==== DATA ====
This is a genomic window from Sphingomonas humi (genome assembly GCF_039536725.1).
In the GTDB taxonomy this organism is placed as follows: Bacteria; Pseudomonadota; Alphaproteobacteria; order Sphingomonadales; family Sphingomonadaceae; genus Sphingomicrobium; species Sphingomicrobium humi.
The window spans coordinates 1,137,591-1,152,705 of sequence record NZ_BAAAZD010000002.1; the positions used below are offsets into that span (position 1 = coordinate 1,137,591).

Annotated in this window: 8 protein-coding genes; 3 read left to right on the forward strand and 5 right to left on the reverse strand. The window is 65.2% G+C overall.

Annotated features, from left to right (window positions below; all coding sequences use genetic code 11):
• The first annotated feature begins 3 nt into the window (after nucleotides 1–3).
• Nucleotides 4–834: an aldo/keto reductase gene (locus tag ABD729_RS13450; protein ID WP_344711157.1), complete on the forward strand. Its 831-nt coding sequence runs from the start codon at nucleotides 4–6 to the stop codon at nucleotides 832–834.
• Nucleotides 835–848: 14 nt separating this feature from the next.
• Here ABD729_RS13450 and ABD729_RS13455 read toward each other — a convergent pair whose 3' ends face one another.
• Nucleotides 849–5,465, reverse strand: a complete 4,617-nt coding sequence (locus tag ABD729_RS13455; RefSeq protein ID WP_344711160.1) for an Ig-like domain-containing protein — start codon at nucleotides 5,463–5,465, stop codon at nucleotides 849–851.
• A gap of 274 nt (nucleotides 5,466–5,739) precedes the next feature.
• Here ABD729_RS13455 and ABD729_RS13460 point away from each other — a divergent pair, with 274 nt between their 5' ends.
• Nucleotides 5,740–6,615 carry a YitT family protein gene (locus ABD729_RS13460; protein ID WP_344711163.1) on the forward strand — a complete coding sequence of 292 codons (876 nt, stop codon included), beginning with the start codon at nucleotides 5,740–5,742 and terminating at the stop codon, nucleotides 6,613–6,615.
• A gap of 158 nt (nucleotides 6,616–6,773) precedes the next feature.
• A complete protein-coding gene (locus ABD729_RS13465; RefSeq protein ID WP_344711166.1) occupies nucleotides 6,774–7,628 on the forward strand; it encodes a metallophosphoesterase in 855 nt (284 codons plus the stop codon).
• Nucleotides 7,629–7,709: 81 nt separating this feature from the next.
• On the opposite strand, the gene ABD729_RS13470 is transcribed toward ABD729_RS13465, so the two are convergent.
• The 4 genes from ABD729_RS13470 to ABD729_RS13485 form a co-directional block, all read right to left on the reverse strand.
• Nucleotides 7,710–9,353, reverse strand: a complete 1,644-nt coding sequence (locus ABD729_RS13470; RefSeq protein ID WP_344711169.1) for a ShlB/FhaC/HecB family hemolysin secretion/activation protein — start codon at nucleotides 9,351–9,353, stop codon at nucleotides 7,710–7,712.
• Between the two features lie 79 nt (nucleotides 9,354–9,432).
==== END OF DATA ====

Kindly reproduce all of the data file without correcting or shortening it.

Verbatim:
This is a genomic window from Sphingomonas humi (genome assembly GCF_039536725.1).
In the GTDB taxonomy this organism is placed as follows: Bacteria; Pseudomonadota; Alphaproteobacteria; order Sphingomonadales; family Sphingomonadaceae; genus Sphingomicrobium; species Sphingomicrobium humi.
The window spans coordinates 1,137,591-1,152,705 of sequence record NZ_BAAAZD010000002.1; the positions used below are offsets into that span (position 1 = coordinate 1,137,591).

Annotated in this window: 8 protein-coding genes; 3 read left to right on the forward strand and 5 right to left on the reverse strand. The window is 65.2% G+C overall.

Annotated features, from left to right (window positions below; all coding sequences use genetic code 11):
• The first annotated feature begins 3 nt into the window (after nucleotides 1–3).
• Nucleotides 4–834: an aldo/keto reductase gene (locus tag ABD729_RS13450; protein ID WP_344711157.1), complete on the forward strand. Its 831-nt coding sequence runs from the start codon at nucleotides 4–6 to the stop codon at nucleotides 832–834.
• Nucleotides 835–848: 14 nt separating this feature from the next.
• Here ABD729_RS13450 and ABD729_RS13455 read toward each other — a convergent pair whose 3' ends face one another.
• Nucleotides 849–5,465, reverse strand: a complete 4,617-nt coding sequence (locus tag ABD729_RS13455; RefSeq protein ID WP_344711160.1) for an Ig-like domain-containing protein — start codon at nucleotides 5,463–5,465, stop codon at nucleotides 849–851.
• A gap of 274 nt (nucleotides 5,466–5,739) precedes the next feature.
• Here ABD729_RS13455 and ABD729_RS13460 point away from each other — a divergent pair, with 274 nt between their 5' ends.
• Nucleotides 5,740–6,615 carry a YitT family protein gene (locus ABD729_RS13460; protein ID WP_344711163.1) on the forward strand — a complete coding sequence of 292 codons (876 nt, stop codon included), beginning with the start codon at nucleotides 5,740–5,742 and terminating at the stop codon, nucleotides 6,613–6,615.
• A gap of 158 nt (nucleotides 6,616–6,773) precedes the next feature.
• A complete protein-coding gene (locus ABD729_RS13465; RefSeq protein ID WP_344711166.1) occupies nucleotides 6,774–7,628 on the forward strand; it encodes a metallophosphoesterase in 855 nt (284 codons plus the stop codon).
• Nucleotides 7,629–7,709: 81 nt separating this feature from the next.
• On the opposite strand, the gene ABD729_RS13470 is transcribed toward ABD729_RS13465, so the two are convergent.
• The 4 genes from ABD729_RS13470 to ABD729_RS13485 form a co-directional block, all read right to left on the reverse strand.
• Nucleotides 7,710–9,353, reverse strand: a complete 1,644-nt coding sequence (locus ABD729_RS13470; RefSeq protein ID WP_344711169.1) for a ShlB/FhaC/HecB family hemolysin secretion/activation protein — start codon at nucleotides 9,351–9,353, stop codon at nucleotides 7,710–7,712.
• Between the two features lie 79 nt (nucleotides 9,354–9,432).